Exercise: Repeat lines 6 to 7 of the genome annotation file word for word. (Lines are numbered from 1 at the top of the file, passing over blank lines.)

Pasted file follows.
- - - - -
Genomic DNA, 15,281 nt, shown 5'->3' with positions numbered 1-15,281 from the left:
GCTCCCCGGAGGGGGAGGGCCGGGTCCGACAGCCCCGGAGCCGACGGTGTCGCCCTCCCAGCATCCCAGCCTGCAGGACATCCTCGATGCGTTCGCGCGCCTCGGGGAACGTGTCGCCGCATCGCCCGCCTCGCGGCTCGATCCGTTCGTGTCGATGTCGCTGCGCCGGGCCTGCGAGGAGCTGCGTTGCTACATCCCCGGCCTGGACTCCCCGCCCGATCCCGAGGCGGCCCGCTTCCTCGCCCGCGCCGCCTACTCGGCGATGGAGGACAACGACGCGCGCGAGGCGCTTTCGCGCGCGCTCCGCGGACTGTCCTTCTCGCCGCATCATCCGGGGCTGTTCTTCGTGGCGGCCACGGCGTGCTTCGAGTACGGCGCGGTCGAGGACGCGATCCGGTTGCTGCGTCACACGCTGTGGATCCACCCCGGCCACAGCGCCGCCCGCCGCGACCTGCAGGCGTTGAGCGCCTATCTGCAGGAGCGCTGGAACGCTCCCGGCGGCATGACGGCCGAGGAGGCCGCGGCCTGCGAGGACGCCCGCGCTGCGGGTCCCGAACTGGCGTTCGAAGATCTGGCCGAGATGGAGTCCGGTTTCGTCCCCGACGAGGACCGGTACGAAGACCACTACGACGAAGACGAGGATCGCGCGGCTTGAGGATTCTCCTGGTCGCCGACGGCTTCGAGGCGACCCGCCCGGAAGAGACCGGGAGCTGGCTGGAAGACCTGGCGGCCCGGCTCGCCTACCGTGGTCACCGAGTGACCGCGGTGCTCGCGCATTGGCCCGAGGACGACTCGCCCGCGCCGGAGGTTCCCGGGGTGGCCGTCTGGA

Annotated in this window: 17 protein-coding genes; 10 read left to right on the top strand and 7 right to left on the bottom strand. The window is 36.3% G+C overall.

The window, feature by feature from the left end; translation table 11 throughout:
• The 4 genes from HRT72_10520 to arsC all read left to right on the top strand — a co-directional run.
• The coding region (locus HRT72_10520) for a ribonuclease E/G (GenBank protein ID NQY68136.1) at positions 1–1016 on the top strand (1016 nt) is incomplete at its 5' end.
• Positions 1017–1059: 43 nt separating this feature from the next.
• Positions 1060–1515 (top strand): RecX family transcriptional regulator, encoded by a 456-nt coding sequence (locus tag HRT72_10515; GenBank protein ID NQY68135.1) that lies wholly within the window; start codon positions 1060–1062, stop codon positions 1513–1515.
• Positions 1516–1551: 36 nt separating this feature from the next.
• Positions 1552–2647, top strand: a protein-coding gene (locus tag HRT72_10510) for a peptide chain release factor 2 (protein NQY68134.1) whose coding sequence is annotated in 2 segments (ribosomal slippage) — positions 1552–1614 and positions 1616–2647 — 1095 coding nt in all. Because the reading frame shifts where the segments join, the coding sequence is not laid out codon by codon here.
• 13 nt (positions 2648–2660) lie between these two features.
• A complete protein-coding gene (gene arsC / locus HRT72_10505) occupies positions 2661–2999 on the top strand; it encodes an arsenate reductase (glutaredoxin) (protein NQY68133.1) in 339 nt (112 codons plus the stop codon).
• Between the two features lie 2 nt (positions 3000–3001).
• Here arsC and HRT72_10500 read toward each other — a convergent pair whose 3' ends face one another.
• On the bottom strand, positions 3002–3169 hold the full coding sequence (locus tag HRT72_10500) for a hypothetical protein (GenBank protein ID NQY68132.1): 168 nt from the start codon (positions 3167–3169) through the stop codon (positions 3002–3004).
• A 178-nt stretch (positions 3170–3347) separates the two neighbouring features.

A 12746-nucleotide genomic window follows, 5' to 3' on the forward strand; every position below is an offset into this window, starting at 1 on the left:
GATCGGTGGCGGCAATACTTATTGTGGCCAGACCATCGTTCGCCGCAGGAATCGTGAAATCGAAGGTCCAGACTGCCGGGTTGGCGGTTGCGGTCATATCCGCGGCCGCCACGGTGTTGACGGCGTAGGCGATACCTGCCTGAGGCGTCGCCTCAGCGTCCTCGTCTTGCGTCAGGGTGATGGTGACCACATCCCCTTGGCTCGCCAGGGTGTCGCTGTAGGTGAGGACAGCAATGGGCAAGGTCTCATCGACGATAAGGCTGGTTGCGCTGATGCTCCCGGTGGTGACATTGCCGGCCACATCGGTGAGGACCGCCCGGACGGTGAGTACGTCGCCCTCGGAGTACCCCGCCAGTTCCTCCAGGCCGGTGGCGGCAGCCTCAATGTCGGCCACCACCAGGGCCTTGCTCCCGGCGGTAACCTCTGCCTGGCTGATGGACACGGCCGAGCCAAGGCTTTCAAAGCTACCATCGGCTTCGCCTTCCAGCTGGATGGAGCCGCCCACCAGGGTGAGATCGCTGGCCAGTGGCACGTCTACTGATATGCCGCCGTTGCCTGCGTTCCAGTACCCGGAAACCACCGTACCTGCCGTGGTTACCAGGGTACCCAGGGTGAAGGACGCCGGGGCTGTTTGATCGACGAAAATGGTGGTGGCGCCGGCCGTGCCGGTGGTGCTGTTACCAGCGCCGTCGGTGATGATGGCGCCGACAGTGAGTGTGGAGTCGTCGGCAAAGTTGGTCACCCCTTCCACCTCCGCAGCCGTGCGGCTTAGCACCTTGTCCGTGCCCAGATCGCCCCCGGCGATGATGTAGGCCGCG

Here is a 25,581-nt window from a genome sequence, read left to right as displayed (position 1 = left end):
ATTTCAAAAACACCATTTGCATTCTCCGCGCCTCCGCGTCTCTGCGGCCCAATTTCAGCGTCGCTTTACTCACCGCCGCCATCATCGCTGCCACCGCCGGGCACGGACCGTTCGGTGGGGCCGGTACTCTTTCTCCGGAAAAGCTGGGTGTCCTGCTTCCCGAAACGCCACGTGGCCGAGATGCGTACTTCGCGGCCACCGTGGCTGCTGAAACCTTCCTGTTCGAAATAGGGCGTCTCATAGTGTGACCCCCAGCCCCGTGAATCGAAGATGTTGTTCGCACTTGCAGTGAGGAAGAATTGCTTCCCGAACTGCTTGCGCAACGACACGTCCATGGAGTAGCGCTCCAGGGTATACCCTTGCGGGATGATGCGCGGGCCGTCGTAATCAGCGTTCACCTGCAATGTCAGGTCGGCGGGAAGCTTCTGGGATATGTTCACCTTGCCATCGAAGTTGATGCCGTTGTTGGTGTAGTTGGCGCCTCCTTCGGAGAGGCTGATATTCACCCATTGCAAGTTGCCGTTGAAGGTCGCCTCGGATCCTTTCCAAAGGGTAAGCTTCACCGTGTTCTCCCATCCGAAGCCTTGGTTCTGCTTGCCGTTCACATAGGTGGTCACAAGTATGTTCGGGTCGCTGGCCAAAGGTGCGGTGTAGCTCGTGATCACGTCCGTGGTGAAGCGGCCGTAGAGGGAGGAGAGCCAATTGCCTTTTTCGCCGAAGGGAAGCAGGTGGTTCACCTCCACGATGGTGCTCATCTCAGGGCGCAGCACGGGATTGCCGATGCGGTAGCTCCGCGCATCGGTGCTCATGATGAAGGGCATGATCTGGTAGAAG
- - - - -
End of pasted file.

• The coding region (locus HRT72_10520) for a ribonuclease E/G (GenBank protein ID NQY68136.1) at positions 1–1016 on the top strand (1016 nt) is incomplete at its 5' end.
• Positions 1017–1059: 43 nt separating this feature from the next.